My 100 Favourite Games of All Time (20-11)

Welcome back to my 100 favourite games of all time series! Top 20 time! This is where the games hit that upper rung of being genuinely incredible, I hope you enjoy entries 20 through 11!

If you haven’t read the previous instalment in this series, please do so here, and here’s the first entry if you want to start from the entry 100.

SPOILER WARNING!

Just a heads up that there will be full SPOILERS for every game I’m going to talk about in this series, so be careful if I talk about something you don’t want spoiled.

Let’s not waste any more time!

20 – Super Mario Odyssey

Release Date: 27th October 2017
Developer: Nintendo Entertainment Planning & Development
Publisher: Nintendo
Platforms: Nintendo Switch
Metacritic Average: 97%

It’s a game about throwing your hat and possessing creatures to complete platforming challenges.

As you’ve probably guessed by this point on the list, I didn’t grow up playing the Mario games. I had one on the Gameboy, but I didn’t really get much out of it at the time, much preferring Wario Land instead. So when people would talk about games like Mario 64 being the greatest of all time, I never quite got it. I could understand the appeal, but I didn’t see what put in the upper-echelon of gaming. Then, Super Mario Odyssey was released, and I decided this was finally the time I’d sit down with a Mario game and see what makes them so great.

Literally everything. That’s what makes them so great.

Nintendo’s design philosophy is one that I wish we would see more of the gaming industry today. Every time Nintendo start to make a new game for one of there core franchises, they sit down and work out amongst themselves what they can do that’s new and interesting. They don’t see the point in making another game that’s like Mario 64, because they’ve already done it…what would be the point in doing it again? I love that way of thinking because that’s almost exactly what I strive for in my creative endeavours. Naturally, it doesn’t always work, there are always going to be some stumbling blocks (looking at you, WiiU), but it also means that we get absolutely incredible unique titles like this one.

If you want a more in-depth look into Cappy’s mechanics in SMO, then I highly recommend checking out Mark Brown’s video on the subject, but I’ll just say that it made platforming in that game completely different some any other 3D platformer I’ve ever played, in the best possible way. I usually prefer my platformers to be 2D, because I’m not very good at 3D platforming. However, every mechanic in SMO is designed in such a way that it makes the platforming easier, while still being fun and interesting.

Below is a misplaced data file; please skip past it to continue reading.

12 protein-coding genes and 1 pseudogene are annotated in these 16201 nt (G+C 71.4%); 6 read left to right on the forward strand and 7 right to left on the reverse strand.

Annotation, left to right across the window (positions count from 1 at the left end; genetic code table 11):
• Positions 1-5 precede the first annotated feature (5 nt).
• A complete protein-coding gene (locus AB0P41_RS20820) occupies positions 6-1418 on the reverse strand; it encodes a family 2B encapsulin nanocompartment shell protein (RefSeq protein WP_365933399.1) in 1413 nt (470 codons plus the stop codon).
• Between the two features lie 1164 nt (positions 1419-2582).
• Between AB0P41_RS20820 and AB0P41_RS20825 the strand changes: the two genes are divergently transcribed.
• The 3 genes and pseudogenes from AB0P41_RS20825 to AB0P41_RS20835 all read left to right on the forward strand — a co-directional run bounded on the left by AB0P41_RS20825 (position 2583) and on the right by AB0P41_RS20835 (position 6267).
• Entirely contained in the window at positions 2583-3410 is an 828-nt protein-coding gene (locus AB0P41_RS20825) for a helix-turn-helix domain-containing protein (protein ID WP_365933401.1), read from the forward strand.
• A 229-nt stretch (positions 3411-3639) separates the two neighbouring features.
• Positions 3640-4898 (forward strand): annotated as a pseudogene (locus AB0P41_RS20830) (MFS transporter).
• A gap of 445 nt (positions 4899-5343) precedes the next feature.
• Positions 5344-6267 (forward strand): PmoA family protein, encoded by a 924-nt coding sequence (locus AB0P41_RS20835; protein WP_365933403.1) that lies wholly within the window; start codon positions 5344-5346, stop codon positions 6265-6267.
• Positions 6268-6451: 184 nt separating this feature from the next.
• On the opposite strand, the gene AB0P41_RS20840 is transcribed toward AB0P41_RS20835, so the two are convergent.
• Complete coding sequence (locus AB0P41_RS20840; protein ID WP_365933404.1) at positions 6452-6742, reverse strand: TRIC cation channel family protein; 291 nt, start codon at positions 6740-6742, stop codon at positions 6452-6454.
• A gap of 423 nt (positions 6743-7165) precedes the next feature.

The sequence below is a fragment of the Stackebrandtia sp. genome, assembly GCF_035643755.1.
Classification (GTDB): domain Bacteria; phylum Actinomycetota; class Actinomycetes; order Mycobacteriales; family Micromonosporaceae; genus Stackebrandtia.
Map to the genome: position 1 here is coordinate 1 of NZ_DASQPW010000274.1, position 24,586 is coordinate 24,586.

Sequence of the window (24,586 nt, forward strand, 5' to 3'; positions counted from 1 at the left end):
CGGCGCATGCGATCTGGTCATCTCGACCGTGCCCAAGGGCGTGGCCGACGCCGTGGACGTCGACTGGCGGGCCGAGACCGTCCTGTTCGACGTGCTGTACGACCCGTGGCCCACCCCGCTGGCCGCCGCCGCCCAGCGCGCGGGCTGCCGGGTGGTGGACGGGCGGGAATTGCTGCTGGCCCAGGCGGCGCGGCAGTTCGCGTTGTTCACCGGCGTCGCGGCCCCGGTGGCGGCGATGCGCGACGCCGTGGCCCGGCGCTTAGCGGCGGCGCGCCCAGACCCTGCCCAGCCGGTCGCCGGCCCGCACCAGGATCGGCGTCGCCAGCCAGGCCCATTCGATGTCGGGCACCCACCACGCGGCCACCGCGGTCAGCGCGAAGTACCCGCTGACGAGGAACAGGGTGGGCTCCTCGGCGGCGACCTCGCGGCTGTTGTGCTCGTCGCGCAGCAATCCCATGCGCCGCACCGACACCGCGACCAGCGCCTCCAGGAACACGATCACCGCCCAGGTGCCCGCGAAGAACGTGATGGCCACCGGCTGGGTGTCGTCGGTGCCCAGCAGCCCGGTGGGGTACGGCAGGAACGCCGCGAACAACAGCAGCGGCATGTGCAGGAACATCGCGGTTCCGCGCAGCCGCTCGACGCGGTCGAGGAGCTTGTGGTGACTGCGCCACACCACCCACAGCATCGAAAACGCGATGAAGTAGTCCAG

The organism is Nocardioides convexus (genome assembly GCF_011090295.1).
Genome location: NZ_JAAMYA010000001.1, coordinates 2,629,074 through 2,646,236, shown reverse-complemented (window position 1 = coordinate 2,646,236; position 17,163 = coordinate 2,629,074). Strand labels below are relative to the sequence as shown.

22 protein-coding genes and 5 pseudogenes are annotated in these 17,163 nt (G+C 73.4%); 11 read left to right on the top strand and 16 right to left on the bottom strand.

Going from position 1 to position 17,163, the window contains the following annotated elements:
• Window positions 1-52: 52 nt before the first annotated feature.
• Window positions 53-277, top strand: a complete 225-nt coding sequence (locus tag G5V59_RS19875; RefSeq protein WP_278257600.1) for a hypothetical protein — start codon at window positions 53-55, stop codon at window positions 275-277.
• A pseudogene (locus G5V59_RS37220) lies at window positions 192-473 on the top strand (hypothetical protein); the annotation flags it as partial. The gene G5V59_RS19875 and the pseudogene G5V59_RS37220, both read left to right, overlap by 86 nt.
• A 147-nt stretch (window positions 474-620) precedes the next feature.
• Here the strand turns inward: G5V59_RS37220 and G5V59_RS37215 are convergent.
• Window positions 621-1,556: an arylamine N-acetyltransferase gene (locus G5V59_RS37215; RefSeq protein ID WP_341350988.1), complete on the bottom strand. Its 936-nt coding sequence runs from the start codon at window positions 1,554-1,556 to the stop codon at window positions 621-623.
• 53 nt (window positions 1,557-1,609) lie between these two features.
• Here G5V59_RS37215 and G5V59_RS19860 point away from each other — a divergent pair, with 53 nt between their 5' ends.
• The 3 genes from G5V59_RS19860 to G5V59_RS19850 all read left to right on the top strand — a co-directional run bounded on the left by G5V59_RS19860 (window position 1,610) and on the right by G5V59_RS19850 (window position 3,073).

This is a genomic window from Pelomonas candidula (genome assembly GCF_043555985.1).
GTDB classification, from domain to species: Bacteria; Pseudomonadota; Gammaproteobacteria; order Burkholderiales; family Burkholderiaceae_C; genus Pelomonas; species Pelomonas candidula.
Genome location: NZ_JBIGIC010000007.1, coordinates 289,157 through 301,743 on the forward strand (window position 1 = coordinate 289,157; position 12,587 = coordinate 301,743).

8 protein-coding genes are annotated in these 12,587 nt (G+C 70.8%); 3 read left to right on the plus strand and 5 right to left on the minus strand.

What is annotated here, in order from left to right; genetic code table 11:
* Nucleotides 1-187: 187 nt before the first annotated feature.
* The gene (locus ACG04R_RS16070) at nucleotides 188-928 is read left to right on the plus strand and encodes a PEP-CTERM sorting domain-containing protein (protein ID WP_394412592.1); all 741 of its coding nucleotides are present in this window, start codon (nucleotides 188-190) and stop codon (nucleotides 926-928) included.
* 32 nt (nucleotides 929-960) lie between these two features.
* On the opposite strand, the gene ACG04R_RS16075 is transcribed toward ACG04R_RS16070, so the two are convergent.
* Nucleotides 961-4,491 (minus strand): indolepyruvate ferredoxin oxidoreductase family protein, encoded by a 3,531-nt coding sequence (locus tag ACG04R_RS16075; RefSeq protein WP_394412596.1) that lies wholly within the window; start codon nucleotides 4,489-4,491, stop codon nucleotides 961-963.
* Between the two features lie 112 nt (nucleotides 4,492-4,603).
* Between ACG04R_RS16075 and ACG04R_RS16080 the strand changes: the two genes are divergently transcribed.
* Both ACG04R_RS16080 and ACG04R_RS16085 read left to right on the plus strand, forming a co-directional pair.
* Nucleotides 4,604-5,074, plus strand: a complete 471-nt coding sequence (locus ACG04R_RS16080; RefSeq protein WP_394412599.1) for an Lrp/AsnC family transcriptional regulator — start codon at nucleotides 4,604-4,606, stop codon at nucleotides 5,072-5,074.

Combine that with some of the most creative mechanic, world and creature design I’ve ever seen, and you’ve got yourself an adventure that never stops being fun and is always ready to throw something new your way to keep you hooked. It’s got so much death and quite literally several hundred different challenges for you to try your hand at. As far as I’m concerned, this is the game that exemplifies what makes Nintendo the world’s best game developer.

19 – Assassin’s Creed IV: Black Flag

Release Date: 29th October 2019
Developer: Ubisoft Montreal, Ubisoft Milan, Ubisoft Kiev
Publisher: Ubisoft
Platforms: Playstation 4, Playstation 3, Xbox One, Xbox 360, Nintendo Switch, Nintendo WiiU, Windows
Metacritic Average: 88%

It’s a game about pirates.

(From my Every Main Series Assassin’s Creed Game Ranked article)

Remember that one time, when Ubisoft just thought “fuck it” and made a pirate game for no reason? Good times.

Counting Black Flag in a list of best Assassin’s Creed games almost feels like cheating, because let’s face it, it’s an Assassin’s Creed game in name alone; that doesn’t mean it isn’t brilliant though.

I don’t think I’m alone when I say that my favourite part of Assassin’s Creed III was the sea battles. The team at Ubisoft clearly thought the same because the next game, Black Flag, was entirely about the sea battles. They stumbled upon an entertaining style of gameplay, and to their credit, they leaned all the way into it, to make an absolutely fantastic game.

Every battle you got into with the boats felt like an all-out war. The scale of it all combined, with the vibrant colours of the Caribbean, and the extremely well-designed soundscape made every single encounter feel like a chaotic and epic fight. Pile on top of that, extreme weather conditions, a wide variety of weapons at your disposal, and the ability to board your opponent’s ships – which causes a massive battle in quite a confined space – and you’ve got yourself a formula that never ceases to be fun to play.

The world was also exceptionally well designed, with the towns being bright and colourful, but not so big as to feel too big and also having enough variety in the environment, so all of them felt distinct. The random islands and plantations were also great additions, with things continually sidetracking you (in a good way) when you’re poncing about on the open seas.